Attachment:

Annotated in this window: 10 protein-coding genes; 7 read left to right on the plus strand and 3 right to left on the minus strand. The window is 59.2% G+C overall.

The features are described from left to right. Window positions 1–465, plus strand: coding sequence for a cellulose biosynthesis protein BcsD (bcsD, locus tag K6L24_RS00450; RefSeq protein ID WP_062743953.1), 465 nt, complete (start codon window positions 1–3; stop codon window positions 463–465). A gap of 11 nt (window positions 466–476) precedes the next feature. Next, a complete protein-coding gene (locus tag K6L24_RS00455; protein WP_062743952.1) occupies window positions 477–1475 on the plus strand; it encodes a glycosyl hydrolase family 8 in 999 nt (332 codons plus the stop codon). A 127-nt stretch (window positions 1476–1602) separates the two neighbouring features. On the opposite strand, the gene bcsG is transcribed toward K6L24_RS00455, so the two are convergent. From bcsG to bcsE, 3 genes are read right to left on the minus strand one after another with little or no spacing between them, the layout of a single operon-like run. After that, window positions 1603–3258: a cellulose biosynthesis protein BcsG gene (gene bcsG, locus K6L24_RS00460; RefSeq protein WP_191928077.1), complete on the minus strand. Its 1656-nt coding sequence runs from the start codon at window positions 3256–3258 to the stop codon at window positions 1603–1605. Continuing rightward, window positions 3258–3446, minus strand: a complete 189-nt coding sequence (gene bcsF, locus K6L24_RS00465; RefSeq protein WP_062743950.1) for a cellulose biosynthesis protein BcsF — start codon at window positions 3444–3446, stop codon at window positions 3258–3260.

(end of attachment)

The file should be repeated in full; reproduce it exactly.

Annotated in this window: 10 protein-coding genes; 7 read left to right on the plus strand and 3 right to left on the minus strand. The window is 59.2% G+C overall.

The features are described from left to right. Window positions 1–465, plus strand: coding sequence for a cellulose biosynthesis protein BcsD (bcsD, locus tag K6L24_RS00450; RefSeq protein ID WP_062743953.1), 465 nt, complete (start codon window positions 1–3; stop codon window positions 463–465). A gap of 11 nt (window positions 466–476) precedes the next feature. Next, a complete protein-coding gene (locus tag K6L24_RS00455; protein WP_062743952.1) occupies window positions 477–1475 on the plus strand; it encodes a glycosyl hydrolase family 8 in 999 nt (332 codons plus the stop codon). A 127-nt stretch (window positions 1476–1602) separates the two neighbouring features. On the opposite strand, the gene bcsG is transcribed toward K6L24_RS00455, so the two are convergent. From bcsG to bcsE, 3 genes are read right to left on the minus strand one after another with little or no spacing between them, the layout of a single operon-like run. After that, window positions 1603–3258: a cellulose biosynthesis protein BcsG gene (gene bcsG, locus K6L24_RS00460; RefSeq protein WP_191928077.1), complete on the minus strand. Its 1656-nt coding sequence runs from the start codon at window positions 3256–3258 to the stop codon at window positions 1603–1605. Continuing rightward, window positions 3258–3446, minus strand: a complete 189-nt coding sequence (gene bcsF, locus K6L24_RS00465; RefSeq protein WP_062743950.1) for a cellulose biosynthesis protein BcsF — start codon at window positions 3444–3446, stop codon at window positions 3258–3260.